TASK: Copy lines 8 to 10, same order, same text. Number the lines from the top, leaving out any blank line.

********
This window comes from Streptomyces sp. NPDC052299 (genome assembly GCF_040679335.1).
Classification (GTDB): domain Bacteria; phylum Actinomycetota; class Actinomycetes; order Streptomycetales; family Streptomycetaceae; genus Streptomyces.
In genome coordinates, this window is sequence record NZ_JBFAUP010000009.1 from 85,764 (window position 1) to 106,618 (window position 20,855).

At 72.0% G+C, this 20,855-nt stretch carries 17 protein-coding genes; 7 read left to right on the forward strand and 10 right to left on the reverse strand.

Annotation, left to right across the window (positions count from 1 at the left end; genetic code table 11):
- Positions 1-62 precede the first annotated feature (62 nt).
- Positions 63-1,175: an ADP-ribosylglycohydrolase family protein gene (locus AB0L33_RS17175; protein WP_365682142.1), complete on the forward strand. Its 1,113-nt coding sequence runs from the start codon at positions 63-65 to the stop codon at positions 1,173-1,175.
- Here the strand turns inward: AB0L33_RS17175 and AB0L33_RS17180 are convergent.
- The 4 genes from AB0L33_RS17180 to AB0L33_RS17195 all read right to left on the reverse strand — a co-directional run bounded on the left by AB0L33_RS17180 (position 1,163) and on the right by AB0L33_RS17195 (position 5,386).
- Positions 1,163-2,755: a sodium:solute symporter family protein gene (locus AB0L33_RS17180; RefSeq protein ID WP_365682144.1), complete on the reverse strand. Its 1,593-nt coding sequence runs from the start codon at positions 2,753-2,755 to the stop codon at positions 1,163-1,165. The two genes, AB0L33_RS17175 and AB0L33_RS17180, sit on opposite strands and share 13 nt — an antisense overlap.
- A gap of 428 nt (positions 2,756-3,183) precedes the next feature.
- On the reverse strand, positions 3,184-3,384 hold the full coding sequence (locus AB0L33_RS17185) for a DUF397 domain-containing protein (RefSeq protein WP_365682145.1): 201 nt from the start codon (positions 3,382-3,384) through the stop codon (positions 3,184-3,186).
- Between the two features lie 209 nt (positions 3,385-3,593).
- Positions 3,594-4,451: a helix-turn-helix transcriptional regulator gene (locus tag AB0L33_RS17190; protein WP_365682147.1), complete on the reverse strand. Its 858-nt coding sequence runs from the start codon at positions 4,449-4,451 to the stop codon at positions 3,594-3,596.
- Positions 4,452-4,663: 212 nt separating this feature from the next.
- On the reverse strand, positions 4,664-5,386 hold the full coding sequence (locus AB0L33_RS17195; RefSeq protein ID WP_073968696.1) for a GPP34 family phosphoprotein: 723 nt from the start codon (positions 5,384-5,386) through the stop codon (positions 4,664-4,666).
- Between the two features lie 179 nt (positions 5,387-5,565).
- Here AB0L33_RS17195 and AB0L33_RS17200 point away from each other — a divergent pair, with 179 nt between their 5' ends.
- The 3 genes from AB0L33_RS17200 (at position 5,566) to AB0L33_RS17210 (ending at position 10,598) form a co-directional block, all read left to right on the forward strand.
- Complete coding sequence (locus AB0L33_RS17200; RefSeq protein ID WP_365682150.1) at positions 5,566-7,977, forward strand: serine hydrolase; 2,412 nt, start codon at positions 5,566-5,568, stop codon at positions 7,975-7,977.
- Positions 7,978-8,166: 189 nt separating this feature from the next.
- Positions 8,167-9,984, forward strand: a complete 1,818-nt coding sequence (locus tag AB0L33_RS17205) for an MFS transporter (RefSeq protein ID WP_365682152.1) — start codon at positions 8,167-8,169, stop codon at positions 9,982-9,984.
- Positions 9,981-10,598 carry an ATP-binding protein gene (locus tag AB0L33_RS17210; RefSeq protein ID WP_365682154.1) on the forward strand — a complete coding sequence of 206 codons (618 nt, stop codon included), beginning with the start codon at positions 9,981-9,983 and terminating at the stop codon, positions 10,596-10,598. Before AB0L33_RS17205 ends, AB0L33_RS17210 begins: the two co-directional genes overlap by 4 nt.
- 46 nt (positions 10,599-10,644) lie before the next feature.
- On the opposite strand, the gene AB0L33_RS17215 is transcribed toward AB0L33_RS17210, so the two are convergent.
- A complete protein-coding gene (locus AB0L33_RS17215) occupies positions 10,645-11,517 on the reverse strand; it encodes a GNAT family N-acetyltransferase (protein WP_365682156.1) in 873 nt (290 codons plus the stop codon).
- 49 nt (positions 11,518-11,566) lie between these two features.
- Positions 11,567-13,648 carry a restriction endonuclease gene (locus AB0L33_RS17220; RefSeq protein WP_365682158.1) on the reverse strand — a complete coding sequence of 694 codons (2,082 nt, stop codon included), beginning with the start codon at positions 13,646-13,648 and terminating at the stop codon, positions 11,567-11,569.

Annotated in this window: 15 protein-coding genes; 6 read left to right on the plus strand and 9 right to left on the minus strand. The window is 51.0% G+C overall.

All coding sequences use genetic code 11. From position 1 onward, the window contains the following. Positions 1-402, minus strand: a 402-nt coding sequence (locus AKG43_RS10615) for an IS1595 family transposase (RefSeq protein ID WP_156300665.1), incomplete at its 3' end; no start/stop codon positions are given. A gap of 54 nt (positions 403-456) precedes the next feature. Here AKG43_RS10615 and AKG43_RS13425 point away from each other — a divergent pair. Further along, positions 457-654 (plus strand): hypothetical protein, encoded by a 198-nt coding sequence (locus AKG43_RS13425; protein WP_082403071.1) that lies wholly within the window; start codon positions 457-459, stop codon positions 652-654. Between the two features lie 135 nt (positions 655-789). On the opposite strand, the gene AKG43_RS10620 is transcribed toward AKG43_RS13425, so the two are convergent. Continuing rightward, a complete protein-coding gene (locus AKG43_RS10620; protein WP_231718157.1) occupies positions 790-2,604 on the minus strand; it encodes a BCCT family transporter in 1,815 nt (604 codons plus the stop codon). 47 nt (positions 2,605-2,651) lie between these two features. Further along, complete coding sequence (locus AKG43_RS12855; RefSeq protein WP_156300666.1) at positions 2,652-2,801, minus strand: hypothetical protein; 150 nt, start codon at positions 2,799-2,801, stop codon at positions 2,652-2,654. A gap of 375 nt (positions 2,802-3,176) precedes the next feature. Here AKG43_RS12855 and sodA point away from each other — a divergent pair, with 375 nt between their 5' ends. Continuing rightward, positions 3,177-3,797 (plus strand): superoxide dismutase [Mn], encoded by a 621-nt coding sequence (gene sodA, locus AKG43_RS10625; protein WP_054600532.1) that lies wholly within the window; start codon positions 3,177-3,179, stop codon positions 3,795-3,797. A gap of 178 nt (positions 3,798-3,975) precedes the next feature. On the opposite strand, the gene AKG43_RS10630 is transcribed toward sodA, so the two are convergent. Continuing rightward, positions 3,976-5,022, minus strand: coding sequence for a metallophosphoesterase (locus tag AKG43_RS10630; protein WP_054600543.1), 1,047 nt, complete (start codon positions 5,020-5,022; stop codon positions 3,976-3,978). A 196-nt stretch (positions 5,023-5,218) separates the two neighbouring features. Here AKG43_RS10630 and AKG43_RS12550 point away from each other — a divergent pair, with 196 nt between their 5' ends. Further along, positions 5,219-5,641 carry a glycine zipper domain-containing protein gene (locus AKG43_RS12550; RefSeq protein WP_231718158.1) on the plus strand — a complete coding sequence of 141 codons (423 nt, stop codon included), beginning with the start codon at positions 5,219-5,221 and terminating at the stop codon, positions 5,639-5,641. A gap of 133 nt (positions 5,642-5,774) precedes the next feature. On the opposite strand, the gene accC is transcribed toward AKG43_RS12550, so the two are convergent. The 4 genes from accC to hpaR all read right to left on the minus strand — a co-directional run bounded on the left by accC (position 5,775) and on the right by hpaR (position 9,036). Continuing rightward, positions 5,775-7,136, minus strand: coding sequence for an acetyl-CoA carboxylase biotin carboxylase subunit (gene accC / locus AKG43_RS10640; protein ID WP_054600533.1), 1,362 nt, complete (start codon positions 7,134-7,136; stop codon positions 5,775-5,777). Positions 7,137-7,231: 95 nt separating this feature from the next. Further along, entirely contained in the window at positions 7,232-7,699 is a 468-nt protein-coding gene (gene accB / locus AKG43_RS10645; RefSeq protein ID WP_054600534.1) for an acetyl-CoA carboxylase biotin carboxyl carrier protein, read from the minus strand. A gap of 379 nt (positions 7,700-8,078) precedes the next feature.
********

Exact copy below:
- Here the strand turns inward: AB0L33_RS17175 and AB0L33_RS17180 are convergent.
- The 4 genes from AB0L33_RS17180 to AB0L33_RS17195 all read right to left on the reverse strand — a co-directional run bounded on the left by AB0L33_RS17180 (position 1,163) and on the right by AB0L33_RS17195 (position 5,386).
- Positions 1,163-2,755: a sodium:solute symporter family protein gene (locus AB0L33_RS17180; RefSeq protein ID WP_365682144.1), complete on the reverse strand. Its 1,593-nt coding sequence runs from the start codon at positions 2,753-2,755 to the stop codon at positions 1,163-1,165. The two genes, AB0L33_RS17175 and AB0L33_RS17180, sit on opposite strands and share 13 nt — an antisense overlap.